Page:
Date of Award
Ann Marie Yali
Psychedelic, Comfort/Safety, Mystical Experience, Psychological Flexibility
The purpose of this study was to investigate potential associations between psychological flexibility (PF) and characteristics of the psychedelic experience: self-perceived meaningful intention, feelings of comfort and safety, decentering, mystical experiences, ego-dissolution, and insight. The first hypothesis was that perceived meaningful intention and feelings of comfort/safety during the psychedelic experience were expected to be associated with PF, decentering, mystical experiences, ego-dissolution, and insight. The second hypothesis was that decentering, mystical experiences, ego-dissolution, and insight were expected to be associated with greater PF. Participants who used classic psychedelic substances prior to this study were recruited from social media. The sample after data cleaning was N = 427, however, following pairwise deletions the final sample size across analyses ranged from 114 to 149. The results of this study revealed that both self-perceived meaningful intention and feelings of comfort/safety were associated with decentering. Comfort/safety during the experience was also associated with mystical experiences, whereas intention was also associated with PF and insight. Although mystical experiences, ego-dissolution, and insight were shown to be positively correlated with PF, decentering was the only hypothesized variable associated with PF, when all characteristics were included in the regression model. Taken together, these results suggest that deeper and more complex relationships among characteristics of the psychedelic experience are likely to exist with each other and with positive outcomes such as PF.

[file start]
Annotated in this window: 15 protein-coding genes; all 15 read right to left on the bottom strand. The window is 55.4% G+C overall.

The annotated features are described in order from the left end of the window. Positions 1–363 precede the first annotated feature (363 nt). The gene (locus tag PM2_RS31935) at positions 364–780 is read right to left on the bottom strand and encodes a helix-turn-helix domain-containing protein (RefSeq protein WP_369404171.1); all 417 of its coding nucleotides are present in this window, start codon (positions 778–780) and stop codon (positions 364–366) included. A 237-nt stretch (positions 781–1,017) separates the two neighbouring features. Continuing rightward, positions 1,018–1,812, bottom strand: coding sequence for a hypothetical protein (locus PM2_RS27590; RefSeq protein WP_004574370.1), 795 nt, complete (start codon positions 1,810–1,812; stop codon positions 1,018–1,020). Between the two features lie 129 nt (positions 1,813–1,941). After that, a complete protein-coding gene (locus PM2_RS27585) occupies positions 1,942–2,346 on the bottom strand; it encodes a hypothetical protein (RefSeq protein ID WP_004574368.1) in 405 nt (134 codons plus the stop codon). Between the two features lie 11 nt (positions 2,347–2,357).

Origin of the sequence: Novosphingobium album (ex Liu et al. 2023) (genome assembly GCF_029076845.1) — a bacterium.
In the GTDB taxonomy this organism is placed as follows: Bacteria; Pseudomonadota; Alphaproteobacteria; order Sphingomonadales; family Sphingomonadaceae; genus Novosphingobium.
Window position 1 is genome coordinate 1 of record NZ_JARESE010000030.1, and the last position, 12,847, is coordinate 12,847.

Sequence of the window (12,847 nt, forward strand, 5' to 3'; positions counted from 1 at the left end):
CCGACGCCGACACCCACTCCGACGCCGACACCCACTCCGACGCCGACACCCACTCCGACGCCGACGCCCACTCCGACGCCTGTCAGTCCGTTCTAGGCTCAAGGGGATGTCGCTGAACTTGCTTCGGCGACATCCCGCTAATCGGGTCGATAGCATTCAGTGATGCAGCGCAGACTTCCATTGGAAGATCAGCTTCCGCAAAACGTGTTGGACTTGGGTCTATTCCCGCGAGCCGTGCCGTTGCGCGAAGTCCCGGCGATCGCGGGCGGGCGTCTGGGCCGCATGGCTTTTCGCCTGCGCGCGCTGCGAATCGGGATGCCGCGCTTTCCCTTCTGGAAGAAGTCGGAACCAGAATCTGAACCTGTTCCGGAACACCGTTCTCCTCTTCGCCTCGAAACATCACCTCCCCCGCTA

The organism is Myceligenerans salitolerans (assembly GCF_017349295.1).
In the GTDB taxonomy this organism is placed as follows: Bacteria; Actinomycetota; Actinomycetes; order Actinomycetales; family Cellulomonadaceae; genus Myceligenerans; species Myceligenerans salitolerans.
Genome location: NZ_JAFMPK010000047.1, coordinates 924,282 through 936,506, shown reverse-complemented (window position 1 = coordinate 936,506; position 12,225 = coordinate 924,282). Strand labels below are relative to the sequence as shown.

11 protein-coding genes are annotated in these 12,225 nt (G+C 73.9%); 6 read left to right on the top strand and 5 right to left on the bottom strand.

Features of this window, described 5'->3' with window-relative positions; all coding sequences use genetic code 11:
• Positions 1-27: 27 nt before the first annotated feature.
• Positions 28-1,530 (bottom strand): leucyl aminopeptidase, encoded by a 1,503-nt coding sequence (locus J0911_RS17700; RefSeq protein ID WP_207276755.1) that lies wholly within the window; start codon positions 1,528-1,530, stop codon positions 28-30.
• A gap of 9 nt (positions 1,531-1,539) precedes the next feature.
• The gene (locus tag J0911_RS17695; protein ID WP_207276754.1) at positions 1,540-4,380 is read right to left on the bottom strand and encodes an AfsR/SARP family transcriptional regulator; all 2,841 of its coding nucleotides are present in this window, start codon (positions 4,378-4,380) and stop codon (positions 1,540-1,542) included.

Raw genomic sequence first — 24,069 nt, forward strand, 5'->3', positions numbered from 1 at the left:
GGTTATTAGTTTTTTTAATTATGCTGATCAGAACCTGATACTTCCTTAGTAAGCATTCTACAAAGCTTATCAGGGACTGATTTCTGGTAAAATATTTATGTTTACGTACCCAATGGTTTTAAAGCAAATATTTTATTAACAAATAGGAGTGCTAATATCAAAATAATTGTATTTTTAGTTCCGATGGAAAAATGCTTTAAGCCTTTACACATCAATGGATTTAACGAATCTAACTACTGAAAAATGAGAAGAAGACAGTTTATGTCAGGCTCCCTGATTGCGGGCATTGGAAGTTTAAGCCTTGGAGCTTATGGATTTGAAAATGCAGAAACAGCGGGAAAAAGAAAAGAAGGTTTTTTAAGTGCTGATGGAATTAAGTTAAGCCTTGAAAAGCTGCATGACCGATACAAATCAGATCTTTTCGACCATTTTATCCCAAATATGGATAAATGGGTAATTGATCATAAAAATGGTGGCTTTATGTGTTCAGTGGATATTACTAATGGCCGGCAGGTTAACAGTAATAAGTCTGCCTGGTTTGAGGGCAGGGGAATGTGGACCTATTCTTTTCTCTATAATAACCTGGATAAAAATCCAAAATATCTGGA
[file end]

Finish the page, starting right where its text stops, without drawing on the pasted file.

Campo, William M., "Psychedelic Use and Psychological Flexibility: The Role of Decentering, Mystical Experiences, Ego-Dissolution, and Insight" (2022). CUNY Academic Works.